Saturday, October 8, 2016

Halloween Safety Tips for Pets

Halloween can be the spookiest night of the year, but keeping your pets safe doesn’t have to be tricky. Simple common sense precautions are recommended to keep your pet happy and healthy all the way to November 1.

Stash the Treats
The candy bowl is for trick-or-treaters, not Scruffy or Fluffy. Several popular Halloween treats are toxic to pets. Chocolate in all forms—especially dark or baking chocolate—can be very dangerous for cats and dogs, and sugar-free candies containing the artificial sweetener xylitol can cause serious problems in pets. If you suspect your pet has ingested something toxic, please call your veterinarian or ASPCA Poison Control Center.
Decorations and Keep Wires Out of Reach
While a carved jack-o-lantern certainly is festive, pets can easily knock over a lit pumpkin and start a fire. Curious kittens are especially at risk of getting burned or singed by candle flame. Popular Halloween plants such as pumpkins and decorative corn are considered relatively nontoxic, but can produce stomach discomfort in pets that nibble on them.


Be Careful with Costumes
For some pets, wearing a costume may cause undue stress. Recommendations are not to put your dog or cat in a costume unless you know he or she loves it. If you do dress up your pet for Halloween, make sure the costume does not limit his or her movement, sight or ability to breathe, bark or meow. Check the costume carefully for small, dangling or easily chewed-off pieces that could present a choking hazard. Ill-fitting outfits can get twisted on external objects or your pet, leading to injury.
Be sure to have your pet try on the costume before the big night. If he or she seems distressed or shows abnormal behavior, consider letting your pet wear his or her “birthday suit” or don a festive bandana instead.

Keep Pets Calm and Easily Identifiable
Halloween brings a flurry of activity with visitors arriving at the door, and too many strangers can often be scary and stressful for pets. All but the most social dogs and cats should be kept in a separate room away from the front door during peak trick-or-treating hours. While opening the door for guests, be sure that your dog or cat doesn’t dart outside. And always make sure your pet it wearing proper identification—if for any reason he or she does escape, a collar with ID tags and/or a microchip can be a lifesaver for a lost pet.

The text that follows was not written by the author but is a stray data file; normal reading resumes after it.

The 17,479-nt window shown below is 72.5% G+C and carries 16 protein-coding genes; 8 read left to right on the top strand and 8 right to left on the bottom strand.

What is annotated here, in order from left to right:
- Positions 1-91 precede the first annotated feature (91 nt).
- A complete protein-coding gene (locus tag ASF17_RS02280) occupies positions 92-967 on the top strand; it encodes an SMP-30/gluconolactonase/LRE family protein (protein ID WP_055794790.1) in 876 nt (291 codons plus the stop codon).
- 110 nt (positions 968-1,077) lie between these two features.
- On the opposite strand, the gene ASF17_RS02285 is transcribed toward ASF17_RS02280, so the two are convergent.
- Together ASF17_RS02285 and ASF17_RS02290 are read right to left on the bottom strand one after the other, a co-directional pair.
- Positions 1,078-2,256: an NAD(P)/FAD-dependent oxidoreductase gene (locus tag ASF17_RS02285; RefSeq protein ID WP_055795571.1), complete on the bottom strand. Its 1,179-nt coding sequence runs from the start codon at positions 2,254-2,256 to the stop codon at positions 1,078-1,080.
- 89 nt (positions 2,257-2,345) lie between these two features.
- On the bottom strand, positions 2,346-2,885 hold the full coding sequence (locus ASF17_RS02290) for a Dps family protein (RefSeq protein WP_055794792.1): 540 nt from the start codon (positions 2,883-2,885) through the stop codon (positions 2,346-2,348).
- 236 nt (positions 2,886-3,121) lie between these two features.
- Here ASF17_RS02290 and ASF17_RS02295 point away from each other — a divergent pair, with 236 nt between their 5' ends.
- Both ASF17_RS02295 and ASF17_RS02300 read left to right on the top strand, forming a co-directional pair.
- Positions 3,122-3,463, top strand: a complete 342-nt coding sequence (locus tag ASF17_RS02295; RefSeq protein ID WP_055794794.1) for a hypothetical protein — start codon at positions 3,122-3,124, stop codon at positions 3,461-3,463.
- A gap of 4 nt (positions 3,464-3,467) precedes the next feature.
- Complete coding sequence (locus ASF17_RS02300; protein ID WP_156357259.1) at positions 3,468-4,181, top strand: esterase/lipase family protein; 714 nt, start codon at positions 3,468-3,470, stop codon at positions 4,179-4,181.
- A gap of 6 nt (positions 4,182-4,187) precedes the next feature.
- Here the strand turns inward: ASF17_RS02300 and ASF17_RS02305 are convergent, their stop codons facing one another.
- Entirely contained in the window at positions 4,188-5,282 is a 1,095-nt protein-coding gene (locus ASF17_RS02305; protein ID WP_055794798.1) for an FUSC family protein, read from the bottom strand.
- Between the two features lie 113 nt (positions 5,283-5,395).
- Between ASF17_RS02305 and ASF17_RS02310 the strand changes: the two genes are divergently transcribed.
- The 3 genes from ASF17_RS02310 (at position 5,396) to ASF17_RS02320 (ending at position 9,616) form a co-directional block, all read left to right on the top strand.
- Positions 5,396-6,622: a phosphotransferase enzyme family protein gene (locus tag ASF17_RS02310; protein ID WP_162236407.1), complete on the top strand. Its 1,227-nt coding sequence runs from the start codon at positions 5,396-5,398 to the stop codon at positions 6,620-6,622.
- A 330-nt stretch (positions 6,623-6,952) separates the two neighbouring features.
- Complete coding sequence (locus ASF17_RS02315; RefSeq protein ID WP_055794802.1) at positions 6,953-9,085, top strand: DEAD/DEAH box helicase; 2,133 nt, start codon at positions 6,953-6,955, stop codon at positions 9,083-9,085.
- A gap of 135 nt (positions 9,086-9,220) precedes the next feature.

Credit: ASPA 

Saturday, September 3, 2016

Labor day wkend-safety tips

Stay Safe With Your Pets
Before you hit the road with your pet this Labor Day weekend, Read these tips to keep your four-legged.

No heads out the window: Although many pets find that sticking their head out the window is the best part of the road trip, it’s not safe. Your pet can easily be injured by flying debris. This should go without saying, but NEVER travel with a pet in the back of a pickup truck. Some states have laws restricting such transport and it is always dangerous.

Frequent pit stops: Always provide frequent bathroom and exercise breaks. Most travel service areas have designated areas for walking your pet. Be sure to stay in this area particularly when your pet needs a potty break, and of course, bring along a bag to pick up after your pet. When outside your vehicle, make sure that your pet is always on a leash and wearing a collar with a permanent and temporary travel identification tag. 

Proper hydration: During your pit stops be sure to provide your pet with some fresh water to wet their whistle. Occasionally traveling can upset your pet’s stomach. Take along ice cubes, which are easier on your pet than large amounts of water.